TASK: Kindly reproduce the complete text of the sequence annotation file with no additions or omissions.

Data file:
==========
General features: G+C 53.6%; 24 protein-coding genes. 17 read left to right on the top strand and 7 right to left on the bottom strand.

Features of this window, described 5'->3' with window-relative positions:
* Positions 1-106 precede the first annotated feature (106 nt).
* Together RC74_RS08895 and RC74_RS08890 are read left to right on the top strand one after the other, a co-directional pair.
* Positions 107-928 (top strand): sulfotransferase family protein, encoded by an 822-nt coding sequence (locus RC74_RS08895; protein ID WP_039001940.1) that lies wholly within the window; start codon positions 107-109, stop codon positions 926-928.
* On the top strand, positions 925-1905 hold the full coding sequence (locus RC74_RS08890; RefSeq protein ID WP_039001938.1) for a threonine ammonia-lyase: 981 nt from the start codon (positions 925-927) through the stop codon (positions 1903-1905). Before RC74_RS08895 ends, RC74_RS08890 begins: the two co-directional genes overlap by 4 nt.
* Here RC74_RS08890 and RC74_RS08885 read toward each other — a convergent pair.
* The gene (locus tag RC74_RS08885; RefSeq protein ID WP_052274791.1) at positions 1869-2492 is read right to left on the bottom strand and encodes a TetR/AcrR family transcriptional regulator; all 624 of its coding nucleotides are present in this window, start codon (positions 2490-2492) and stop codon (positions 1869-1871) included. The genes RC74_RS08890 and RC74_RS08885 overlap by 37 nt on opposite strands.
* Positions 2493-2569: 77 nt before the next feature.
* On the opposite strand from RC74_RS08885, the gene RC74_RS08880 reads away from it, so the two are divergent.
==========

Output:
General features: G+C 53.6%; 24 protein-coding genes. 17 read left to right on the top strand and 7 right to left on the bottom strand.

Features of this window, described 5'->3' with window-relative positions:
* Positions 1-106 precede the first annotated feature (106 nt).
* Together RC74_RS08895 and RC74_RS08890 are read left to right on the top strand one after the other, a co-directional pair.
* Positions 107-928 (top strand): sulfotransferase family protein, encoded by an 822-nt coding sequence (locus RC74_RS08895; protein ID WP_039001940.1) that lies wholly within the window; start codon positions 107-109, stop codon positions 926-928.
* On the top strand, positions 925-1905 hold the full coding sequence (locus RC74_RS08890; RefSeq protein ID WP_039001938.1) for a threonine ammonia-lyase: 981 nt from the start codon (positions 925-927) through the stop codon (positions 1903-1905). Before RC74_RS08895 ends, RC74_RS08890 begins: the two co-directional genes overlap by 4 nt.
* Here RC74_RS08890 and RC74_RS08885 read toward each other — a convergent pair.
* The gene (locus tag RC74_RS08885; RefSeq protein ID WP_052274791.1) at positions 1869-2492 is read right to left on the bottom strand and encodes a TetR/AcrR family transcriptional regulator; all 624 of its coding nucleotides are present in this window, start codon (positions 2490-2492) and stop codon (positions 1869-1871) included. The genes RC74_RS08890 and RC74_RS08885 overlap by 37 nt on opposite strands.
* Positions 2493-2569: 77 nt before the next feature.
* On the opposite strand from RC74_RS08885, the gene RC74_RS08880 reads away from it, so the two are divergent.